History of the Handsaw
Carpentry is a skill that came into being when mankind first decided to build, and crude tools were fashioned to help in the process. While early tools were rough, as time went by, the necessity of having better saws led to the more refined handsaw. A handsaw could be made from several materials, but today’s usually have a metal blade with a jagged sharp edge for manually cutting soft woods. Blades come in various sizes and may be used by one or more people.
No one is entirely sure just how far back the use of handsaws goes because there are ancient artifacts that look like saws made of stone and bone. The Bible references Jesus as being the son of a carpenter, and there are also ancient Egyptian texts that show rounded copper handsaws being used while building the pyramids, establishing the handsaw's existence before 1500 BC. There have also been ancient leaf saws discovered from sixth century Japan and bow saws from the 15th century.
17th Century Production
Handsaws, while in use for some time, were not easily produced before the 17th century. The blades had to be designed so that the balance of firmness was strong enough to work, while maintaining the sharpness of the blade. Thus, it wasn’t until around the year 1650 that rolled steel handsaws were being regularly produced in England.
18th Century Saws
Woodworkers used large saws for cutting boards, veneers and planks in the 18th century. For smaller projects such as cutting joints and boards into sections, a smaller saw was used. Specialty saws were also used, such as the compass saw, which was used for making a decorative piercing through an existing hole. A ripsaw was one form of saw that was used for the general cutting of boards; a cross-cut saw was a larger two-man saw for logs; and a pit saw cut the logs into boards.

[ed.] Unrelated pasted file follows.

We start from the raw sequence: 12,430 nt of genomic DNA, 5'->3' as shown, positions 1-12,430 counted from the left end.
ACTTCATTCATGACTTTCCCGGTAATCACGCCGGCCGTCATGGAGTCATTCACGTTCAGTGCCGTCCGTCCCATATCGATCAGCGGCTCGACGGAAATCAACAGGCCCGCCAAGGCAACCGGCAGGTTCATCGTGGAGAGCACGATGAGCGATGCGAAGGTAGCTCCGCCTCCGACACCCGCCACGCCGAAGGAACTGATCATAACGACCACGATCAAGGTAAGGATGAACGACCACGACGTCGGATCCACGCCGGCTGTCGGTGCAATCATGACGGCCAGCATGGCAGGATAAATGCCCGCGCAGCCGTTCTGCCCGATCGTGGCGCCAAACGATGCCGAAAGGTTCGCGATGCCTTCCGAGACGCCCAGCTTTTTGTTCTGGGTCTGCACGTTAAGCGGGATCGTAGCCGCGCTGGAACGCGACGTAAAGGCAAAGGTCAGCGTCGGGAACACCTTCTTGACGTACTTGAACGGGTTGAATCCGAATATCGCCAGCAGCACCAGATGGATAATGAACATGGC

19th Century Designs
By the 1800s, handsaws could be found in almost every home and were used to cut wood for fires as well as building. Various manufacturers such as Sheffield and Cam produced different styles and sizes for different uses, with both flat rectangular edges and sloped rounded end designs. Handles varied as well, some with an opening and others that closed about the hand. Often companies engraved their name across the metal or created fancy curved handles.
Because of its versatility, the handsaw is still an important tool for carpenters and woodworkers today. Today’s models look very much as they did back in the 18th century, but there are significant differences. Handsaws often have plastic handles and removable blades. The metals are often made to be rust resistant; and they can be thicker or multi-bladed for faster cutting. Some models are able to cut through glass, veneer and even metal.
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